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Catch Me If You CAM

School children across the Scottish Highlands have been participating in an exciting new project bringing them face-to-face with some of Scotland’s most secretive wildlife, from mischievous pine martens to a majestic red deer stag.

Catch Me If You CAM – a pilot project delivered in collaboration with the High Life Highland Countryside Rangers and supported by Earthwatch – engaged children with their local biodiversity through the use of trail camera technology, with the ultimate aim of inspiring them to take action to protect their planet.

Fur, feathers and photographic finds

Each participating school was invited to submit their best wildlife images for a chance to win a trail camera or bird feeding station for the school. The competition was judged by renowned wildlife photographer Gordon Buchanan.

“Congratulations to all schools that took part – your photos highlight the incredible diversity and character of Scottish wildlife. The Catch Me If You CAM project is a truly wonderful way of encouraging young people to engage and interact with the outdoors and nature. The entries were insightful and entertaining, with many showing a high degree of field craft. Each one was an intimate snapshot of unseen animals – wild moments lost in time but recorded forever!”

 Gordon Buchanan

First prize was awarded to Strontian Primary, with their picture of a jay. The Head Teacher of the school, Pamela Hill, said: “The Catch Me If You CAM project provided a fantastic opportunity to further engage and inspire the children at Strontian Primary in learning about local wildlife and habitats. It was a hands-on experience which opened up a variety of cross-curricular learning and also enabled the children to link with other schools by seeing what wildlife had been captured on cameras throughout the Highlands. We are thrilled to have had our picture chosen as the winner.”



Gordon said: "I love woodland, I love jays and I love snow! This shot has three wonderful elements and nice composition."

Second prize went to Ardersier Primary with their photo of two buzzards.



"This image makes me feel like I was there, peeking out from the edge of the woods. The clouds and the birds in flight really draw you in."

Third prize went to Lundavra Primary, near Fort William, for their photo of an impressive red deer stag.



"I love this image as it has a little story almost. It makes me think of the people tucked up in the houses in the background unaware that a beautiful stag is a stone’s throw away."

"Catch Me If You CAM aimed to inspire children to learn about their local biodiversity by using trail cameras to show them what was there. One school found a pine marten living in the school grounds, and another discovered a stag destroying their bird feeders every night! It has been a great success, thanks to the knowledge and enthusiasm of the Rangers who helped to deliver the project and all the teachers and children who participated.”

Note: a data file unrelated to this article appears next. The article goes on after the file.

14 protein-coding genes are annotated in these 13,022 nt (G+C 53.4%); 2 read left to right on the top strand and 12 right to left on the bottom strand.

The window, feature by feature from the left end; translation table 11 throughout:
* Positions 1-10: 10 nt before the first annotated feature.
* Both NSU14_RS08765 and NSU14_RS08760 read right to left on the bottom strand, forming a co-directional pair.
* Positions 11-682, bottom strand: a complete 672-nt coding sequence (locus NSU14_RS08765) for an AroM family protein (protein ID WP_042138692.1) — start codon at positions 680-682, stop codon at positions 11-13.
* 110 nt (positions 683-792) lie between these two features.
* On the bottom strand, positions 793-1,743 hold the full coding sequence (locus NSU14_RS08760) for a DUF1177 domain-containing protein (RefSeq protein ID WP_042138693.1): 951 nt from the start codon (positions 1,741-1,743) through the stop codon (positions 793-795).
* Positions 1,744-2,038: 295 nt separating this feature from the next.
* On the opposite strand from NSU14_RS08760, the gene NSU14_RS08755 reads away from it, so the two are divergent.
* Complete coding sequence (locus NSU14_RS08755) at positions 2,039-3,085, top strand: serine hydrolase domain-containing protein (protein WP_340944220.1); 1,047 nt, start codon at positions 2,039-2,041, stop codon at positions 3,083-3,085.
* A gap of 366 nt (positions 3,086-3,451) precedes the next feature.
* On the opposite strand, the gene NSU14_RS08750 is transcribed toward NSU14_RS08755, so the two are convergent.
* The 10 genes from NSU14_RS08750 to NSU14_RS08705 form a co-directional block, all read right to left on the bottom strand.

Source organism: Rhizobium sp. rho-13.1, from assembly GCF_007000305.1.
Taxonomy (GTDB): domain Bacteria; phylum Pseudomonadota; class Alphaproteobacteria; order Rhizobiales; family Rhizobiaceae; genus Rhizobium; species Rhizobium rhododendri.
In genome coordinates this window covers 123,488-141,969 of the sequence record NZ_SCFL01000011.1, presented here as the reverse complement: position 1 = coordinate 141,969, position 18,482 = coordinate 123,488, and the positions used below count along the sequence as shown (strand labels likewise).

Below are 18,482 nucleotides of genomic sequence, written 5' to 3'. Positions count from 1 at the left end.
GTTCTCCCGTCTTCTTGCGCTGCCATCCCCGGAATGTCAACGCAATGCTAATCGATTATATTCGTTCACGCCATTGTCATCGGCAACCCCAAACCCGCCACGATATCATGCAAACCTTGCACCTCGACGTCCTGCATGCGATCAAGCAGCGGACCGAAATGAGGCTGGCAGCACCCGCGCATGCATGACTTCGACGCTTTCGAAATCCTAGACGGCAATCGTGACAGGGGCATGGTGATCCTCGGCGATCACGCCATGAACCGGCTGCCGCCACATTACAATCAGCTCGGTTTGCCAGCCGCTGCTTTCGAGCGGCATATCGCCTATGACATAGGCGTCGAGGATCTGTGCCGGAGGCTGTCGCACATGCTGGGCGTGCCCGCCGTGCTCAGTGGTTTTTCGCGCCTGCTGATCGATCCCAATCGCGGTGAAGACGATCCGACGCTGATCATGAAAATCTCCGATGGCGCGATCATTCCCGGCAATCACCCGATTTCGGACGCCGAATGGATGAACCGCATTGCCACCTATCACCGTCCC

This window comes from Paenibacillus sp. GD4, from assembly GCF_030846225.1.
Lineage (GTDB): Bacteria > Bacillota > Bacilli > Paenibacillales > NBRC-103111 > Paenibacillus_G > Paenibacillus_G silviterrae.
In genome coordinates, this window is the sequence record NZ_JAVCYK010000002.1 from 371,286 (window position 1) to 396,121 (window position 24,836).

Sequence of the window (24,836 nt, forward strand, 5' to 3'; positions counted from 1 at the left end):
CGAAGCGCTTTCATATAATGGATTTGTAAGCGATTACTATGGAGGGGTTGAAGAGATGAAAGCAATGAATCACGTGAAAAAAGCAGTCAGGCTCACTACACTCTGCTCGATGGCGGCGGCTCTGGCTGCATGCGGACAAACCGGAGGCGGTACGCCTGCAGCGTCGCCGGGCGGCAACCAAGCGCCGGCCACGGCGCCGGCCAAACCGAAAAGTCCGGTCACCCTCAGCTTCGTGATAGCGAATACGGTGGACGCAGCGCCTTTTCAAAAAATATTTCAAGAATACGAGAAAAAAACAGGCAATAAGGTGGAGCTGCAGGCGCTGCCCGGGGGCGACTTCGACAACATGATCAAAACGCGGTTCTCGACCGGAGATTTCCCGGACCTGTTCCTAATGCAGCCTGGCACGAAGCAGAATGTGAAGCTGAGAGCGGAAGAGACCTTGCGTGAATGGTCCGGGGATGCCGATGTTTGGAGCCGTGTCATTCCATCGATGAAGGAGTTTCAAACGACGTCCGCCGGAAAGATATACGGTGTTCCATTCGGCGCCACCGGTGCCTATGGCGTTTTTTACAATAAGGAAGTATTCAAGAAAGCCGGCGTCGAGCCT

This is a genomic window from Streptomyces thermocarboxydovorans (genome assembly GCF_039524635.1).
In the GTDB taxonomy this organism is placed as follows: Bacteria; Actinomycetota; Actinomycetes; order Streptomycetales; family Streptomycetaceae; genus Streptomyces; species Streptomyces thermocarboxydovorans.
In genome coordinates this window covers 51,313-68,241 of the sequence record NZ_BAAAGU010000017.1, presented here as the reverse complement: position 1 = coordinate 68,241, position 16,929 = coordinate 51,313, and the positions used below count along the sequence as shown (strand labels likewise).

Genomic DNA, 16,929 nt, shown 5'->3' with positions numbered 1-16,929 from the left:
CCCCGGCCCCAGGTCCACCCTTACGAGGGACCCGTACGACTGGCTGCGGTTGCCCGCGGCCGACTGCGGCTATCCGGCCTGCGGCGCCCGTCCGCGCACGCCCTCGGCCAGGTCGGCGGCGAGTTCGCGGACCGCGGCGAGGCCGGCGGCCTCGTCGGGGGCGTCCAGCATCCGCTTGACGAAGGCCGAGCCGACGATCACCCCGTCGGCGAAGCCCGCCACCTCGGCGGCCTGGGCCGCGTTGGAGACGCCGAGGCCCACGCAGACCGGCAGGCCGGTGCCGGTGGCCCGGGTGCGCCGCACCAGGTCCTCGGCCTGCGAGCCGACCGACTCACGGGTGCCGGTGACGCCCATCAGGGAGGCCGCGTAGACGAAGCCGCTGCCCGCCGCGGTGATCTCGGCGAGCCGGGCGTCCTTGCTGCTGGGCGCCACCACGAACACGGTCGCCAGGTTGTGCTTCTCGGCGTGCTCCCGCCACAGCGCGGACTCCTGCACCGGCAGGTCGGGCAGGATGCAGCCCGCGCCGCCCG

Dr Keri Langridge

The future of Catch Me If You CAM

Dr Langridge hopes to involve conservation groups and primary schools around the world in the project, starting with India, allowing children the opportunity to share an appreciation for their local wildlife on a global scale.

Connection to nature and an appreciation of wildlife begins with an awareness of its existence.

Catch Me If You CAM’s use of trail cameras presents an ideal opportunity to highlight the variety of species – many of them rare or elusive – found in and around school grounds.

The project ran during the 2017 autumn term, providing trail camera kits for 20 primary schools across the Highlands.

Trail cameras – also known as camera traps – are triggered by heat and motion, and can be left outdoors to automatically photograph or video animals in a particular location both day and night.

High Life Highland Countryside Rangers taught pupils how to set up the cameras and provided training on species identification and the use of recording forms.

The history of Catch Me If You CAM

The idea for Catch Me If You CAM arose while Dr Keri Langridge was camera trapping with a local primary school for the elusive Scottish wildcat as part of her work with Scottish Wildcat Action. The pupils thoroughly enjoyed the project, but many were unable to identify even common species such as wood pigeons. Dr Langridge entered the Earthwatch competition ‘Lost connection – how can we re-engage people with nature?’ in September 2016, and won a £5,000 grant to take her camera-trap project forward.

“Our organisation aims to empower people to save our planet through hands-on science,” says Steve Gray, Chief Executive of Earthwatch Europe. “Catch Me If You CAM provides a great opportunity to get young people engaged with their local wildlife, build a sense of community and learn how research projects are carried out.”

During the project, pupils submitted their findings to the National Biodiversity Network Atlas Scotland, giving them the opportunity to contribute to scientific data capture.

Each class submitted their best photo for judging by naturalist and wildlife presenter Gordon Buchanan, with the winning school receiving its very own trail camera courtesy of Pakatak.

"I thought it would be wonderful for different schools to share their wildlife images and videos with each other, comparing Scottish wildlife from west coast to east coast across a variety of habitats."

Dr Keri Langridge

Image: Mark Hamblin


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